Conflicting Interests In Target Date Funds

by: Ronald Surz


Target Date Funds (TDFs) have three interest groups: investment managers, fiduciaries, and beneficiaries.

The interests of these three groups are not aligned.

Beneficiaries will be the losers in the next market correction because of these misalignments.

Investment managers create TDFs for profit, which is after all their business. Fiduciaries choose TDFs, presumably for the benefit of participants, but that’s not what is happening. Beneficiaries want to be protected, especially as they enter retirement, but they are actually exposed to substantial risk. In the following we discuss the interests of each of these groups with the intention of moving those interests toward better serving beneficiaries.

Investment Managers

Investment managers have seized upon the TDF opportunity to package product, populating glide paths with proprietary funds. The major misalignment with beneficiary best interests is at the target date, where the typical TDF is 55% in equities, which is riskier than the allocation in 2008 that lost 30%. Risk is born by investors, not fund companies who get paid a premium for higher risk regardless of the outcome. Allocations at the target date are the most important because assets are likely to peak at that date. Management fees for equities are higher than those for bonds.

Investment managers sell the risky allocation as the solution for inadequate savings. Growth trumps safety because participants have not saved enough.


Fiduciaries, namely plan advisors and trustees, want to protect themselves against lawsuits and believe that (1) any Qualified Default Investment Alternative (QDIA) will do, and (2) you can’t go wrong with the Big 3 Oligopoly – Vanguard, Fidelity, and T. Rowe Price -- because everyone else is using them. This is a breach of the Duty of Care that, like our duty to protect our children, holds fiduciaries responsible for harm to our dependents that should have been prevented. Fiduciaries are duty bound to seek the best TDFs for their beneficiaries, but this is not happening. The next market correction could bring lawsuits that remedy this imprudent practice.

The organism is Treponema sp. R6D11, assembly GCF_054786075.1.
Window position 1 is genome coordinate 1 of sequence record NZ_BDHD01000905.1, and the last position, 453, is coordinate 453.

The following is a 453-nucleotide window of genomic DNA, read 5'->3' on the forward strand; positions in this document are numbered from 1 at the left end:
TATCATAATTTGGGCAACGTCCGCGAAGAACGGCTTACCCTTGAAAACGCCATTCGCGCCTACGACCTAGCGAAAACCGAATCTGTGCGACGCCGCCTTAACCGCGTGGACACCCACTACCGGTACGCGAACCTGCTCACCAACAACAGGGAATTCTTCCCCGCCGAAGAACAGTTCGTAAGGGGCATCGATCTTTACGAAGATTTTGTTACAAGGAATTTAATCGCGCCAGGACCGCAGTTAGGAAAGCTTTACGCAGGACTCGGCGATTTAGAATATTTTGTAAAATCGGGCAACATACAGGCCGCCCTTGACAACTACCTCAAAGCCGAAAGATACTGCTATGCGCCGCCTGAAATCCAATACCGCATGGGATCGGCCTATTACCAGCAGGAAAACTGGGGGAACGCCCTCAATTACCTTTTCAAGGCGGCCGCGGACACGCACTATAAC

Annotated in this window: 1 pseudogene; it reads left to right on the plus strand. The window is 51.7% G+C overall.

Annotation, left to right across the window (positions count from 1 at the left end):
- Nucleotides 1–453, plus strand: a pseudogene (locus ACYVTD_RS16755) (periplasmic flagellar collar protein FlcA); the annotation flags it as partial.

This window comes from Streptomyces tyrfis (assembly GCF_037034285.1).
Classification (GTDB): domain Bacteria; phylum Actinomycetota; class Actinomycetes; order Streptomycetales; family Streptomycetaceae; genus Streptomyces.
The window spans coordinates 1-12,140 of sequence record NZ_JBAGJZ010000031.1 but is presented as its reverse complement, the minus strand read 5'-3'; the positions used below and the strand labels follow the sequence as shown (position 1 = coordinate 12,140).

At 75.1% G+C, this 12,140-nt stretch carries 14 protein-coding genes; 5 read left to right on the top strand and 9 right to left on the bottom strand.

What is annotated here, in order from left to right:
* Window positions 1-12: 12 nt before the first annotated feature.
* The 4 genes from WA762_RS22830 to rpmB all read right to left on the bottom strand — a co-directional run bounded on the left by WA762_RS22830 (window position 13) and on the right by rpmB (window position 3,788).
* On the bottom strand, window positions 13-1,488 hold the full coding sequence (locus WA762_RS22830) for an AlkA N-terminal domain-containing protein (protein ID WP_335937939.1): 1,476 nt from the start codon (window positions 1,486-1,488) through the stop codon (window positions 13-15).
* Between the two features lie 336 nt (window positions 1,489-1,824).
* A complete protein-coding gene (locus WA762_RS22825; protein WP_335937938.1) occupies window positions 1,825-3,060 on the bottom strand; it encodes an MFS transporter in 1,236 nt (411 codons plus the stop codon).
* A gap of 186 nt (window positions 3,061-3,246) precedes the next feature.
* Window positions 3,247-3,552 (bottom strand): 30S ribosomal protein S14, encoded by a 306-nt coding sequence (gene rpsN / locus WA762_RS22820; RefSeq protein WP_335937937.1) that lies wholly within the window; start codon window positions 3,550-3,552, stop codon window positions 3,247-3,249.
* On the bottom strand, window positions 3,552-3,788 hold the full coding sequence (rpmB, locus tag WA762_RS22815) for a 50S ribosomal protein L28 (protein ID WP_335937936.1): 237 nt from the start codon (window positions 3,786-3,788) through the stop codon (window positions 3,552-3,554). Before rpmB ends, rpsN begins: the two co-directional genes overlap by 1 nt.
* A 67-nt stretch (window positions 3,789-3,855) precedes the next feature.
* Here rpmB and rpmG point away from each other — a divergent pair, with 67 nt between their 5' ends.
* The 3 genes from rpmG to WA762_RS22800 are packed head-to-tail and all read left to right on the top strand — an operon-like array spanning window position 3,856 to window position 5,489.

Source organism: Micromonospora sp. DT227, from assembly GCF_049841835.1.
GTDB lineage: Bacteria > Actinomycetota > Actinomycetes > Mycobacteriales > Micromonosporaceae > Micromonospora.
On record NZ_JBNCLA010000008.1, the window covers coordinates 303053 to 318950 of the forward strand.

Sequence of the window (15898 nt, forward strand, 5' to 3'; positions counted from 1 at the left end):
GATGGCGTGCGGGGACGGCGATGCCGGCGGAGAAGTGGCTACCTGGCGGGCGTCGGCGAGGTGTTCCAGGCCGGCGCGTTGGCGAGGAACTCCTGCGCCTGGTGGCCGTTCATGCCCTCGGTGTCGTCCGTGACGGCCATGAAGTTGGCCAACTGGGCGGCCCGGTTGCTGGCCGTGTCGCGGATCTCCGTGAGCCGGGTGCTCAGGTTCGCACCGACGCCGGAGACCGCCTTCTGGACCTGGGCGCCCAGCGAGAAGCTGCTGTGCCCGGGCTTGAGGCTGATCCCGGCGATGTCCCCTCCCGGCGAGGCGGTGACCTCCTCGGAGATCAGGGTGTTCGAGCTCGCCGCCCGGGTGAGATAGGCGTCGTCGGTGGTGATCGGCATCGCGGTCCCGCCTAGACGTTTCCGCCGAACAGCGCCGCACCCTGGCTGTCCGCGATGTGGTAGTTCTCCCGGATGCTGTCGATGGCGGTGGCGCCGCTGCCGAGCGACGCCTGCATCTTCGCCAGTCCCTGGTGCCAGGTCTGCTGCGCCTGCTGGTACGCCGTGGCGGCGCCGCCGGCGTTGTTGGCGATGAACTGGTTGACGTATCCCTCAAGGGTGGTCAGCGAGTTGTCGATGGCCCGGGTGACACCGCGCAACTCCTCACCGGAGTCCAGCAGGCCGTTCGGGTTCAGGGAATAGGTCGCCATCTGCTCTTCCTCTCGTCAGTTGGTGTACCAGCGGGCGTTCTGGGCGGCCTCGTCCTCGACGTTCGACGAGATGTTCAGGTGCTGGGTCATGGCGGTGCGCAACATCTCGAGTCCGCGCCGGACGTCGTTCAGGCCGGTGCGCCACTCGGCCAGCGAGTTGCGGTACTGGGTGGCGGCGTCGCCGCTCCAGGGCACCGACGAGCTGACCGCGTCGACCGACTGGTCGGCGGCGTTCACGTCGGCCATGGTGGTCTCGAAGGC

Beneficiaries want to be protected as they enter retirement, and may think they are, but they are not. A recent MassMutual Retirement Savings Risk Study examines beneficiary risk preferences in 401(k) plans, summarized as follows:

At 15 years to the target date, the vast majority (75%) want growth over safety, but this preference shifts dramatically so that only 17% prefer growth over safety at retirement. Also shown in the graph, those with another source of income, like a DB plan, opt for somewhat more growth, obviously because their other assets are safe.


Because of disparate interests, there are winners and losers and chumps in TDFs. Investment managers are winning big time since $2 trillion has poured into TDFs in just the past decade. Beneficiaries will be the big losers in the next market correction, but this could be avoided if fiduciaries refuse to be duped by mistaken beliefs of lawsuit protection.

Disclosure: I/we have no positions in any stocks mentioned, and no plans to initiate any positions within the next 72 hours.

I wrote this article myself, and it expresses my own opinions. I am not receiving compensation for it. I have no business relationship with any company whose stock is mentioned in this article.

Additional disclosure: I am a sub-advisor of the SMART TDF Index and the originator of the 1st and only Robo Analyst that integrates Age with Risk. Please visit my Blog at

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